Competitive devaluation potential outcome of trade war: former central bank governor

By Wang Jiamei Source:Global Times Published: 2019/6/14 17:53:40

The trade war may trigger competitive currency devaluation in many countries which could lead to chaos in global financial order, former central bank governor Zhou Xiaochuan warned on Friday.

No country wants to suffer losses from the trade war, so one possible response is to devalue the currency, Zhou told the Lujiazui Forum in Shanghai on Friday.

Finance ministers and central bank governors of G20 countries had pledged to refrain from competitive devaluation when they met in Shanghai in February 2016, but that consensus could be challenged as a trade war may easily cause changes to the exchange rate, Zhou said.

According to Shen Dingli, a professor with Fudan University, such competitive devaluation occurred in the mid-1990s, and at that time, China held the value of the yuan steady to keep regional economic stability.

"If the yuan shows any sign of competitive devaluation this time, it may probably precipitate currency devaluations by a large number of countries," Shen told the Global Times on Friday.

So far the central parity rate of the yuan against the dollar has weakened about 2.8 percent from the April level, reaching 6.8937 on Friday.

Just last month, Zhou remarked that 7 is not necessarily the threshold for the yuan's rate against the dollar, sparking heated debate about the currency's future trend.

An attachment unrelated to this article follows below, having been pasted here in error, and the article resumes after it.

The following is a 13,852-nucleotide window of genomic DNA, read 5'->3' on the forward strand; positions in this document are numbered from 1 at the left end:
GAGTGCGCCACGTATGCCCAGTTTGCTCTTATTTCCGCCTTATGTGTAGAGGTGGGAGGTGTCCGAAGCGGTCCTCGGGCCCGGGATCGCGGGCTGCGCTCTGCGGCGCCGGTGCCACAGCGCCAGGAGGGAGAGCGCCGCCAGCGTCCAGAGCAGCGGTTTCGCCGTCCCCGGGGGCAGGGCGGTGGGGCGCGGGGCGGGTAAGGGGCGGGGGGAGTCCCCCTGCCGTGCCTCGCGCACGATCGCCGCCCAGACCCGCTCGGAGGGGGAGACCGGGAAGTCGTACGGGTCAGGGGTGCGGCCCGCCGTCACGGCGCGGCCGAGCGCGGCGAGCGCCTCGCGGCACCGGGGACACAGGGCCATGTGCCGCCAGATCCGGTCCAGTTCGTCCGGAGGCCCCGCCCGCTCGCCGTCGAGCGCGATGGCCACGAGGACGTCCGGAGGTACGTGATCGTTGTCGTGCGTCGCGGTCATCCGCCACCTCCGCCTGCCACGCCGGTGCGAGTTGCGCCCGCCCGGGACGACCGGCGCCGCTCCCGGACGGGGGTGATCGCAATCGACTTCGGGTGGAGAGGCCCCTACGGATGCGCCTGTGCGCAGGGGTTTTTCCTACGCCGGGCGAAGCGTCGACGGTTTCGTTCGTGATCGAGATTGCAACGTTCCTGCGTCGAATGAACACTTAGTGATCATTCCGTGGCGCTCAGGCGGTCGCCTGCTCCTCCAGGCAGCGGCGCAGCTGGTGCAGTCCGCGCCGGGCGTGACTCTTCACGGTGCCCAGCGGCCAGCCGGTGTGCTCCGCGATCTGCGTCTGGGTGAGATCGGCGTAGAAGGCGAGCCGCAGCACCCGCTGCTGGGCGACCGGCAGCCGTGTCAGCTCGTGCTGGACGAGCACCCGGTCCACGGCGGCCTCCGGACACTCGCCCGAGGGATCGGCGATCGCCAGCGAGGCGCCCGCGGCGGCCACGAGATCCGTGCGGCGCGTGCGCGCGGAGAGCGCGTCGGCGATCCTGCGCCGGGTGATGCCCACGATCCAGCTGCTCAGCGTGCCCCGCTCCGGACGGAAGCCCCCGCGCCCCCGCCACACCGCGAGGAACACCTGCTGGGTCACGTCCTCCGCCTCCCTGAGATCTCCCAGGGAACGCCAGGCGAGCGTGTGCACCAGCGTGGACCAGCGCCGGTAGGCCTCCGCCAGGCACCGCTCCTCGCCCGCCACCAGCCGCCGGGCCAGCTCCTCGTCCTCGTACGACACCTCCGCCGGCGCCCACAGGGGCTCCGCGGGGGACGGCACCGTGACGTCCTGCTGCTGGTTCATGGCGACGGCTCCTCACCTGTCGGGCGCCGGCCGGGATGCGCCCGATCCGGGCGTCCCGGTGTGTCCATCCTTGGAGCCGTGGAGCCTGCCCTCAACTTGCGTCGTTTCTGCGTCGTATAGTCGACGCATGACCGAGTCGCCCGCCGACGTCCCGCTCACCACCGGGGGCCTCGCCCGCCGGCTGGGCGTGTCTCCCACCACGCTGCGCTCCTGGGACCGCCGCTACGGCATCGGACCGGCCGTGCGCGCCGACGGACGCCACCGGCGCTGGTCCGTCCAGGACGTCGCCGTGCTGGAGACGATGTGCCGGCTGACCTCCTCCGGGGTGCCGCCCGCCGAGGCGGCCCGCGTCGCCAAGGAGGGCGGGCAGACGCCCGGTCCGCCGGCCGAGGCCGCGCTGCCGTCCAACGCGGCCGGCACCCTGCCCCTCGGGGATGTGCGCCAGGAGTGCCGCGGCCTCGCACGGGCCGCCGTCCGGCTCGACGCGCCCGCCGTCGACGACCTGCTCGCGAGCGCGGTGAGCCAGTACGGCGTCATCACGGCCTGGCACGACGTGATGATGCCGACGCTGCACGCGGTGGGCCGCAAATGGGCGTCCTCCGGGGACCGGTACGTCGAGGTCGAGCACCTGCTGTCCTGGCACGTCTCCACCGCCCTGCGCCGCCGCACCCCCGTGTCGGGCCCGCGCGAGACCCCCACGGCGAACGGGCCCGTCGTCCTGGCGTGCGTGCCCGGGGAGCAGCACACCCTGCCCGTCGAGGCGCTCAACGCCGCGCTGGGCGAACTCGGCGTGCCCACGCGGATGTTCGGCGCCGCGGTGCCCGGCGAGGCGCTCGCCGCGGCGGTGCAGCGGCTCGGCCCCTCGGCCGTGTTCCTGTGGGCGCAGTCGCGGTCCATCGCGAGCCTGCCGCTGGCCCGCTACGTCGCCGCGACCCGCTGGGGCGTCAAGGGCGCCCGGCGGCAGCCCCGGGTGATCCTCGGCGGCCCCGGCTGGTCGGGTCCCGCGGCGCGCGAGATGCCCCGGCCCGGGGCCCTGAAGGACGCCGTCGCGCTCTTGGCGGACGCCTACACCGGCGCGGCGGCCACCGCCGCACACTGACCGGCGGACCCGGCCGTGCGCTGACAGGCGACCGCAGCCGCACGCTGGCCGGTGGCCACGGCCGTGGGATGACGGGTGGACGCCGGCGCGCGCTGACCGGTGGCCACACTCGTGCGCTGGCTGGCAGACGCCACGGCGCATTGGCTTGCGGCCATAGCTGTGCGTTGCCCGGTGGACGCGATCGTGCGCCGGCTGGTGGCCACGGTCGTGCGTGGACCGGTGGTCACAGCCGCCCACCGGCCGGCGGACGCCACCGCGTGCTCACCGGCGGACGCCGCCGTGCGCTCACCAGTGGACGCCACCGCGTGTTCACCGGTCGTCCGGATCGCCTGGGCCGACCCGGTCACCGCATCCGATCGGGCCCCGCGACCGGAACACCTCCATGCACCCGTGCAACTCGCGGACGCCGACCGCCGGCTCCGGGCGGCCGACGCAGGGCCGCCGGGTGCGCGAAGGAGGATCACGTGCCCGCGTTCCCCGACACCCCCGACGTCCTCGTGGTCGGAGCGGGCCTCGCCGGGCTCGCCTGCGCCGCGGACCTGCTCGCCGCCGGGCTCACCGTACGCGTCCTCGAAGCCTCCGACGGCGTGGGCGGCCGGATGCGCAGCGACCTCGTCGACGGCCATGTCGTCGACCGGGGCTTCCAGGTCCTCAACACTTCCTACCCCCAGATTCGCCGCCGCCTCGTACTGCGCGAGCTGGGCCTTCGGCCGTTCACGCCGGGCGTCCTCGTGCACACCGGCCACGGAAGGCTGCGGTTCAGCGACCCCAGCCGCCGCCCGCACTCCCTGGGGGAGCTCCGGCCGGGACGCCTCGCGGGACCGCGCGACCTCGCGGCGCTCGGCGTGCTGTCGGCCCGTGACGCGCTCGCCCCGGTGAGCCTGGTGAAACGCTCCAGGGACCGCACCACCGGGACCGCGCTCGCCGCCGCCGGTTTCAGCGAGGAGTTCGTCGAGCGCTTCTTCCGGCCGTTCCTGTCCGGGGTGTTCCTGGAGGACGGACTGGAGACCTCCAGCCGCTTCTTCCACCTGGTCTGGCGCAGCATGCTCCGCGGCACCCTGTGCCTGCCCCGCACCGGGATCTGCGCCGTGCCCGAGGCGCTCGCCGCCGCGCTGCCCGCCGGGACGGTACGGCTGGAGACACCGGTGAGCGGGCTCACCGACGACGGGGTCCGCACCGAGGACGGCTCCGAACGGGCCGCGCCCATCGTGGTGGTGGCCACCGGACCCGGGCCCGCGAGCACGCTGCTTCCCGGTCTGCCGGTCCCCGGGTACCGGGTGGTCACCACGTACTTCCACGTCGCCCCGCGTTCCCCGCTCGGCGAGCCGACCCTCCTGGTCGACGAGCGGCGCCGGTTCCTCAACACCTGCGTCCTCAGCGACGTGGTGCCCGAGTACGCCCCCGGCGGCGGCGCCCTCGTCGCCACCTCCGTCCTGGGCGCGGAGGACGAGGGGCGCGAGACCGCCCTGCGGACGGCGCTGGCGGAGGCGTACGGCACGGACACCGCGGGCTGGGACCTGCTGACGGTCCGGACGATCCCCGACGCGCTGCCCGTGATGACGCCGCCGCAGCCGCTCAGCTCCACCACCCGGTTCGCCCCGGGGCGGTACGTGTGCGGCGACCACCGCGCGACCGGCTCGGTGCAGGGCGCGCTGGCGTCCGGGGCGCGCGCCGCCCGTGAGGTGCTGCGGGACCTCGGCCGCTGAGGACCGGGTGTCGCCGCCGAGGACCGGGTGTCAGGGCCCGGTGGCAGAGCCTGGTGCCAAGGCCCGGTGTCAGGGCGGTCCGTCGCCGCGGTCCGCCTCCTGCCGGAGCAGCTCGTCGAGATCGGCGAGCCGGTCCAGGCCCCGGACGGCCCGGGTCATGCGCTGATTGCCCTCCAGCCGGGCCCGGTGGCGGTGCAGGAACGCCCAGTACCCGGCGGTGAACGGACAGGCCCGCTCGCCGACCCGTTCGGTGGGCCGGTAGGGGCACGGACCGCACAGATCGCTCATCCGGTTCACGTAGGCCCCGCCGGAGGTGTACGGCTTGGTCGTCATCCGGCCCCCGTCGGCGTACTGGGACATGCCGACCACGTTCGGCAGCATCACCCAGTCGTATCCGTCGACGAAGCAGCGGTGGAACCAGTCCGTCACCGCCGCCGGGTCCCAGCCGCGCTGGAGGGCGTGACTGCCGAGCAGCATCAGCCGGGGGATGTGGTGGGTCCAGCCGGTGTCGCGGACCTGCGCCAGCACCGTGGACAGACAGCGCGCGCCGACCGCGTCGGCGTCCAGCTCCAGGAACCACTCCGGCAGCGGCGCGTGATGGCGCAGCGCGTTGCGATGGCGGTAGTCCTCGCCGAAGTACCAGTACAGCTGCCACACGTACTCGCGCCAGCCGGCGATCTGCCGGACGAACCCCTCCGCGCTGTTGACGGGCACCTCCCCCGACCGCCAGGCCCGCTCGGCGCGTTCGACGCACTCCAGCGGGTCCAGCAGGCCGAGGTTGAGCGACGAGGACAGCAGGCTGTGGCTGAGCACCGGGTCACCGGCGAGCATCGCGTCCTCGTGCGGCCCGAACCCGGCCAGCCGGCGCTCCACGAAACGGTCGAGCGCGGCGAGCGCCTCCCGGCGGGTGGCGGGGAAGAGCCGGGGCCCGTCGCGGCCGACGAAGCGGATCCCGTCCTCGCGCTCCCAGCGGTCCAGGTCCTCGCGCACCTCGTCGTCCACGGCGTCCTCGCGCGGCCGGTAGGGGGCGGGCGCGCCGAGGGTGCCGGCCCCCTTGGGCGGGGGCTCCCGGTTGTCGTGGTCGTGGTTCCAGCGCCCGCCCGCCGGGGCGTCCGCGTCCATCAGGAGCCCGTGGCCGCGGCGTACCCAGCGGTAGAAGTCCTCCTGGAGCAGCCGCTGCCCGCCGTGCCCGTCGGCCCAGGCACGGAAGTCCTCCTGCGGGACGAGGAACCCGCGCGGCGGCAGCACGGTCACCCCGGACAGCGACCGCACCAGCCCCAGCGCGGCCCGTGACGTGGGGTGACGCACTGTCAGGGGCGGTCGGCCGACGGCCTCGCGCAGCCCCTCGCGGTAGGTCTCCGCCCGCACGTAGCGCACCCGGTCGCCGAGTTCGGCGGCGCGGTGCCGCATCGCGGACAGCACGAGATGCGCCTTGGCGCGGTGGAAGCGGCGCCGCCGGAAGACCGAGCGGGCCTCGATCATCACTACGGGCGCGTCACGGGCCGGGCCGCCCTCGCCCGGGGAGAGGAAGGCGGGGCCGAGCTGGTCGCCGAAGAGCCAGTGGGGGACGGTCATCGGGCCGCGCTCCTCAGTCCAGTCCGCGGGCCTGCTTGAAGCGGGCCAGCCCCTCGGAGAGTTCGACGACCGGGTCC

With regard to the impact of the trade war, Zhou told the forum that various governments might in general adopt some aggressive or expansionary fiscal and monetary policies to reduce the negative impact on GDP. 

"But these macroeconomic policies usually target the whole economy, which can barely make direct compensation to exporters and importers who have suffered trade losses," Zhou said, noting that China still needs to pursue a more fundamental solution.

While it is necessary to bring misguided trade policies back on a normal track through trade negotiations and WTO reforms, China should expand its sales channels as much as possible to sell more goods to other countries to offset the impact from decreased exports to the US, Zhou said, adding that it may take two or three years for China to establish new export markets.

Shen agreed with Zhou's view, noting that China needs to balance its global trade by exploring more export markets and reducing dependence on the US.

Posted in: ECONOMY

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